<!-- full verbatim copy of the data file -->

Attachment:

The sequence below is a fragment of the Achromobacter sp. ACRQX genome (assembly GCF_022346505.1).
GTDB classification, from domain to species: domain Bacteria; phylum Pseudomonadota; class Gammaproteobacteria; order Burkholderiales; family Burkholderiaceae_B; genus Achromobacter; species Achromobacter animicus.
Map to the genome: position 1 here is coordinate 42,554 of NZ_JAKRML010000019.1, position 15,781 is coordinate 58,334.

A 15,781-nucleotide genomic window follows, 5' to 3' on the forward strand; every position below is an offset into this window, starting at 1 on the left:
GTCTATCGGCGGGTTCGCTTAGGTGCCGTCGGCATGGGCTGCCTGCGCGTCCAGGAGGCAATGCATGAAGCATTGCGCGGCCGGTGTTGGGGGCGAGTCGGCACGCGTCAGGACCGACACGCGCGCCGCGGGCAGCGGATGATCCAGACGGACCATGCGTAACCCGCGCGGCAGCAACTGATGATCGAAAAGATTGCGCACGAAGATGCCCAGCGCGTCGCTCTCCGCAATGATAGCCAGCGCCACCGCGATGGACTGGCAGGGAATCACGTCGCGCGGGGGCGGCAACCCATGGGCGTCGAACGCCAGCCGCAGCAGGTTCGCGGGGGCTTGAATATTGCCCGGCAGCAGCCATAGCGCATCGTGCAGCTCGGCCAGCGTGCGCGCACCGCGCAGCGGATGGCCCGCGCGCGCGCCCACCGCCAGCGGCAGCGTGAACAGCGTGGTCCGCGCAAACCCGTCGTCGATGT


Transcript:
The sequence below is a fragment of the Achromobacter sp. ACRQX genome (assembly GCF_022346505.1).
GTDB classification, from domain to species: domain Bacteria; phylum Pseudomonadota; class Gammaproteobacteria; order Burkholderiales; family Burkholderiaceae_B; genus Achromobacter; species Achromobacter animicus.
Map to the genome: position 1 here is coordinate 42,554 of NZ_JAKRML010000019.1, position 15,781 is coordinate 58,334.

A 15,781-nucleotide genomic window follows, 5' to 3' on the forward strand; every position below is an offset into this window, starting at 1 on the left:
GTCTATCGGCGGGTTCGCTTAGGTGCCGTCGGCATGGGCTGCCTGCGCGTCCAGGAGGCAATGCATGAAGCATTGCGCGGCCGGTGTTGGGGGCGAGTCGGCACGCGTCAGGACCGACACGCGCGCCGCGGGCAGCGGATGATCCAGACGGACCATGCGTAACCCGCGCGGCAGCAACTGATGATCGAAAAGATTGCGCACGAAGATGCCCAGCGCGTCGCTCTCCGCAATGATAGCCAGCGCCACCGCGATGGACTGGCAGGGAATCACGTCGCGCGGGGGCGGCAACCCATGGGCGTCGAACGCCAGCCGCAGCAGGTTCGCGGGGGCTTGAATATTGCCCGGCAGCAGCCATAGCGCATCGTGCAGCTCGGCCAGCGTGCGCGCACCGCGCAGCGGATGGCCCGCGCGCGCGCCCACCGCCAGCGGCAGCGTGAACAGCGTGGTCCGCGCAAACCCGTCGTCGATGT